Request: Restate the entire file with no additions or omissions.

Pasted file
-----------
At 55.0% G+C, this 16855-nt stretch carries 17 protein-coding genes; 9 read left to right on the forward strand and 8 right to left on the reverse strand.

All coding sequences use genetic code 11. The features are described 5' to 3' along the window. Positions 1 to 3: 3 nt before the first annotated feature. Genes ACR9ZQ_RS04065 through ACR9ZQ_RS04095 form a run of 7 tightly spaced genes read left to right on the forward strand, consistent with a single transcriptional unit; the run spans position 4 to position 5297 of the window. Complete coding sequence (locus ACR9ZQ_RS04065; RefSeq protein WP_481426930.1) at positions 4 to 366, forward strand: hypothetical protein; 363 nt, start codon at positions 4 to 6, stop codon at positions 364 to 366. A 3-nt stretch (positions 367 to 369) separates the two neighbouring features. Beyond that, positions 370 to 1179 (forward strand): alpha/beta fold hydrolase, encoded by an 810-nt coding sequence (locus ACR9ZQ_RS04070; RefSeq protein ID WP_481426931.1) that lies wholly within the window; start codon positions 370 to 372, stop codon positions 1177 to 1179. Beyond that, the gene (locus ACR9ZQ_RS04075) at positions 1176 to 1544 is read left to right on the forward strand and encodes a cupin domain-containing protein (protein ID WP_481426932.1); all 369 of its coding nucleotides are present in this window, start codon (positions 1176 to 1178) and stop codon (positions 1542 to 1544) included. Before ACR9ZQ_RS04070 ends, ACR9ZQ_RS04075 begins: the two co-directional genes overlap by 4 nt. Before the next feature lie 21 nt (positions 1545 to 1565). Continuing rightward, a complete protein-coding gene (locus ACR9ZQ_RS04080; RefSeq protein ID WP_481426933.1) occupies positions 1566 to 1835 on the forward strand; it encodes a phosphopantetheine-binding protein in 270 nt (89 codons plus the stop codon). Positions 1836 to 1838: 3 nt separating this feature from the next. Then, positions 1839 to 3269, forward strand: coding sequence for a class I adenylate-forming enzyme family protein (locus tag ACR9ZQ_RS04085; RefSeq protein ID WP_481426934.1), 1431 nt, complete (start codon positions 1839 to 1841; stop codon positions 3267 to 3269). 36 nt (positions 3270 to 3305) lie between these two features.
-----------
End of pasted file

At 55.0% G+C, this 16855-nt stretch carries 17 protein-coding genes; 9 read left to right on the forward strand and 8 right to left on the reverse strand.

All coding sequences use genetic code 11. The features are described 5' to 3' along the window. Positions 1 to 3: 3 nt before the first annotated feature. Genes ACR9ZQ_RS04065 through ACR9ZQ_RS04095 form a run of 7 tightly spaced genes read left to right on the forward strand, consistent with a single transcriptional unit; the run spans position 4 to position 5297 of the window. Complete coding sequence (locus ACR9ZQ_RS04065; RefSeq protein WP_481426930.1) at positions 4 to 366, forward strand: hypothetical protein; 363 nt, start codon at positions 4 to 6, stop codon at positions 364 to 366. A 3-nt stretch (positions 367 to 369) separates the two neighbouring features. Beyond that, positions 370 to 1179 (forward strand): alpha/beta fold hydrolase, encoded by an 810-nt coding sequence (locus ACR9ZQ_RS04070; RefSeq protein ID WP_481426931.1) that lies wholly within the window; start codon positions 370 to 372, stop codon positions 1177 to 1179. Beyond that, the gene (locus ACR9ZQ_RS04075) at positions 1176 to 1544 is read left to right on the forward strand and encodes a cupin domain-containing protein (protein ID WP_481426932.1); all 369 of its coding nucleotides are present in this window, start codon (positions 1176 to 1178) and stop codon (positions 1542 to 1544) included. Before ACR9ZQ_RS04070 ends, ACR9ZQ_RS04075 begins: the two co-directional genes overlap by 4 nt. Before the next feature lie 21 nt (positions 1545 to 1565). Continuing rightward, a complete protein-coding gene (locus ACR9ZQ_RS04080; RefSeq protein ID WP_481426933.1) occupies positions 1566 to 1835 on the forward strand; it encodes a phosphopantetheine-binding protein in 270 nt (89 codons plus the stop codon). Positions 1836 to 1838: 3 nt separating this feature from the next. Then, positions 1839 to 3269, forward strand: coding sequence for a class I adenylate-forming enzyme family protein (locus tag ACR9ZQ_RS04085; RefSeq protein ID WP_481426934.1), 1431 nt, complete (start codon positions 1839 to 1841; stop codon positions 3267 to 3269). 36 nt (positions 3270 to 3305) lie between these two features.